NEW YORK – The Dow notched its biggest point gain since April on Thursday as investors welcomed strong sales from retail giant Walmart and news that the U.S. and China are preparing to resume stalled trade talks.
The Dow Jones industrial average closed up 396 points, or 1.6 percent, to 25,559. For the year, it has risen 3.4 percent.
Wall Street pros cited a possible thaw in the ongoing trade war between the world’s two largest economies for lifting the mood of the market, which has stalled recently due to fears that the tit-for-tat tariff skirmish between China and the U.S. would harm the global economy. Worries about Turkey’s financial crisis spreading to other countries has also hurt stocks.
“It shows that the market is being held back by trade concerns and if those were to be alleviated, the strong economic data and strong corporate profits could lift the U.S. stock market to all-time highs,” said Chris Zaccarelli, chief investment officer at Independent Advisor Alliance in Charlotte, North Carolina.
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Also boosting sentiment was a fresh signal from Walmart that U.S. shoppers were confident and in a spending mood. The company’s online sales jumped 40 percent, and its overall sales rose at the fastest rate in more than a decade in its latest quarter. The stock jumped 9.3 percent to $98.64.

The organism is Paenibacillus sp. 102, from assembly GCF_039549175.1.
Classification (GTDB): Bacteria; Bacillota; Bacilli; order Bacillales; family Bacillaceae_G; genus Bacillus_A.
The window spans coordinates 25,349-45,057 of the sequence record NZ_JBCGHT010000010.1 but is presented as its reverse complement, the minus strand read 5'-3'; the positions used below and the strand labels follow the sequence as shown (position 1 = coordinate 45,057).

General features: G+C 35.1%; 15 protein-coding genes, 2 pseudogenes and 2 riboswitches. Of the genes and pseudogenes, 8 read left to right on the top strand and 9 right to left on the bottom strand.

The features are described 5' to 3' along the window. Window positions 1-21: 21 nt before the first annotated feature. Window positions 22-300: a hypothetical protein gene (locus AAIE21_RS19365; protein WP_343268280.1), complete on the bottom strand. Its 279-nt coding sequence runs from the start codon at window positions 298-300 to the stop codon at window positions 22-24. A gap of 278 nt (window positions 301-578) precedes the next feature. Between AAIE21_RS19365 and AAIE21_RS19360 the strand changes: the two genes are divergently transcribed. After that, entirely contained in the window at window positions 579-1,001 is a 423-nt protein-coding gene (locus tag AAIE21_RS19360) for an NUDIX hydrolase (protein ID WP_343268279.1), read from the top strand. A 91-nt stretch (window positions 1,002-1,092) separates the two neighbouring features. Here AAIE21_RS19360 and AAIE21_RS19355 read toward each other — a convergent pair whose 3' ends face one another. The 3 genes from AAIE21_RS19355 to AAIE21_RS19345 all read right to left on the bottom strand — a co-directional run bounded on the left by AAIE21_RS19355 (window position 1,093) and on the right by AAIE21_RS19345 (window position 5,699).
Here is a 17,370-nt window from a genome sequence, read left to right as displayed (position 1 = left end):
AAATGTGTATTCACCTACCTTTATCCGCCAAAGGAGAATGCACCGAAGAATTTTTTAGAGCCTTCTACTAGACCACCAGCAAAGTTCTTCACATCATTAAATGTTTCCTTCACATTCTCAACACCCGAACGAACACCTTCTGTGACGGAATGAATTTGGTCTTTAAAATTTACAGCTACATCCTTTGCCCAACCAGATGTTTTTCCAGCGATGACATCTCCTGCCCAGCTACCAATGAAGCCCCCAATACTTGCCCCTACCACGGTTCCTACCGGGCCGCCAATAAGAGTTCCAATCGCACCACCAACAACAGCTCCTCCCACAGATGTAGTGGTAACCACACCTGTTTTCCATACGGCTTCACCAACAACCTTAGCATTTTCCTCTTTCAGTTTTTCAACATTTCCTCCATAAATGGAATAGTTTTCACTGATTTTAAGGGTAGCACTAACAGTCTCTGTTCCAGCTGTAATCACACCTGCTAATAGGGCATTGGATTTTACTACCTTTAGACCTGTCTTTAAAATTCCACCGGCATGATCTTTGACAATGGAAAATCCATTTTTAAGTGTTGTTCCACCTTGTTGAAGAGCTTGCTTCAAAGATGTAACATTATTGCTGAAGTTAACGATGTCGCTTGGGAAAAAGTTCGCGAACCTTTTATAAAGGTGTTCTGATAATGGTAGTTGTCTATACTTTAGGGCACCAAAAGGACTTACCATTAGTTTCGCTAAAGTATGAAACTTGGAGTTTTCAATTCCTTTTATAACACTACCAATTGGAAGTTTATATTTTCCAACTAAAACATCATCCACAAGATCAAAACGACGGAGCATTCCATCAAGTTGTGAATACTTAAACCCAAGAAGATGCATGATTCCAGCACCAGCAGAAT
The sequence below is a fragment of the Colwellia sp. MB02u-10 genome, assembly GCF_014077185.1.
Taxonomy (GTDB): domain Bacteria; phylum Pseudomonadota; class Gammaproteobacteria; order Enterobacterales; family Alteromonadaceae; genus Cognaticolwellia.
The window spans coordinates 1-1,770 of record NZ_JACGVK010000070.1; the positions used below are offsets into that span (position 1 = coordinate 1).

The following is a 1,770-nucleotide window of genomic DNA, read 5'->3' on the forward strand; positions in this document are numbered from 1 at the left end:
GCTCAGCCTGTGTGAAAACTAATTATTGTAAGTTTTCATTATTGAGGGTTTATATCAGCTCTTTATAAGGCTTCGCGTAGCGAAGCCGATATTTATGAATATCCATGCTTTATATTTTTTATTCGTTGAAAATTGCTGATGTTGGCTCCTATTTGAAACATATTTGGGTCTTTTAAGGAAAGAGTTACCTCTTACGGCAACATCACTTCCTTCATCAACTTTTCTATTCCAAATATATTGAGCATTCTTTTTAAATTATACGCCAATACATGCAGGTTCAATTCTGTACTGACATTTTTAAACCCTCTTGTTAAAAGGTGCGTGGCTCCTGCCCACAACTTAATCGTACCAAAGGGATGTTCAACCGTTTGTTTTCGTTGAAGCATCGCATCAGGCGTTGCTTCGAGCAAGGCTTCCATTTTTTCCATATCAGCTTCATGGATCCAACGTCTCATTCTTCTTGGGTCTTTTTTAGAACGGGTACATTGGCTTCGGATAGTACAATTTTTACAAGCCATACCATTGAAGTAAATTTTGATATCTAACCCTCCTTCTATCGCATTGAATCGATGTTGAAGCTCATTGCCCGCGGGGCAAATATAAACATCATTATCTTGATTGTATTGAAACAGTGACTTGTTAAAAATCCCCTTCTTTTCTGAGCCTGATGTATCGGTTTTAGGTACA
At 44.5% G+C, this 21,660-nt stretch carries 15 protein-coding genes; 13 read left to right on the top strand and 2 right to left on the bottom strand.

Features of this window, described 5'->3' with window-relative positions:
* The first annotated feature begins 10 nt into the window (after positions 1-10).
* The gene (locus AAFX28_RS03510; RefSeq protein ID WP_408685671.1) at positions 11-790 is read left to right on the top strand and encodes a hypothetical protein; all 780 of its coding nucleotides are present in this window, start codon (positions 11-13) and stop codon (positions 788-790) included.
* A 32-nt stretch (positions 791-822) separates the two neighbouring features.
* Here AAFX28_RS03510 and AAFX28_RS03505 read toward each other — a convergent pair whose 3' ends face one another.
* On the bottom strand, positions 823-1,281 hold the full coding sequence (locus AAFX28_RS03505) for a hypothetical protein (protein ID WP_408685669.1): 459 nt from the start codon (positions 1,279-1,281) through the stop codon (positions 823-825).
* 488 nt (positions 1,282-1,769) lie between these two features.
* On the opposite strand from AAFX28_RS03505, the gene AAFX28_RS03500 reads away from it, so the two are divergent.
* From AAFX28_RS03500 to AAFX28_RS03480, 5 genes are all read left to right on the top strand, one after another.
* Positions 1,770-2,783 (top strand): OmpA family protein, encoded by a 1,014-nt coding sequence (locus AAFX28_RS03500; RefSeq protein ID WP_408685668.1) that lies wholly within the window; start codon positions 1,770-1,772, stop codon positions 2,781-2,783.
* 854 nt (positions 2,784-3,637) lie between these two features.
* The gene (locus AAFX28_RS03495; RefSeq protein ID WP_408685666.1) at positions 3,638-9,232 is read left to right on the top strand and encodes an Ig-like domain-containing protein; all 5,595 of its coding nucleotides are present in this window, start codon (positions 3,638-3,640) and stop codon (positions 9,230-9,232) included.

The broad Standard & Poor’s 500 stock index gained 0.8 percent to 2,841, leaving it within 1 percent of its Jan. 26 record close of 2872.87.
Thursday’s big gains came as the bull market for the broad U.S. stock index looks set on Wednesday to eclipse the 1990s bull as the longest in history. The recent rise in stock prices has been driven by a re-acceleration in economic expansion in the U.S., with last quarter’s growth of 4.1 percent marking the fastest pace since 2014.
Since the market low on March 9, 2009, the S&P 500 has gained 320 percent. A $10,000 investment in the large-company stock index at the start of the bull would now be worth $42,000.
Stocks slumped Friday and Monday as investors worried about Turkey’s currency crisis and its ability to pay off debt with its weakened lira. They then rebounded Tuesday only to fall again Wednesday on rising concerns about China’s economic growth.
The U.S. stock market, boosted by another strong quarterly earnings season, continues to fare better than others around the globe.
A big reason for the broad market’s gain this year has been a sharp rise in corporate profitability, which has gotten a boost from lower tax rates. Second-quarter profit growth for S&P 500 companies is tracking at 24.6 percent, with nearly 8 of 10 of the 463 companies that have reported results topping forecasts, according to earnings-tracker Thomson Reuters.
Thursday, Wall Street cheered news that China will send a trade envoy to Washington in late August in a new attempt to end the trade dispute. The countries are in conflict over technology policy and China’s trade surplus with the U.S.
The two sides haven’t held talks since early June. After those talks, both countries slapped tariffs on billions worth of each other’s imports. And import levies are set to rise again next week, as both countries have threatened larger increases.
Up until now, the U.S. economy and stock market have been able to shrug off the trade war headwinds.
“It’s clear that trade is not having as big a negative impact as investors had previously feared,” says Alec Young, managing director of global markets research at FTSE Russell. “That’s freeing up investors to focus more on the good news versus trade worries.”
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Contributing: The Associated Press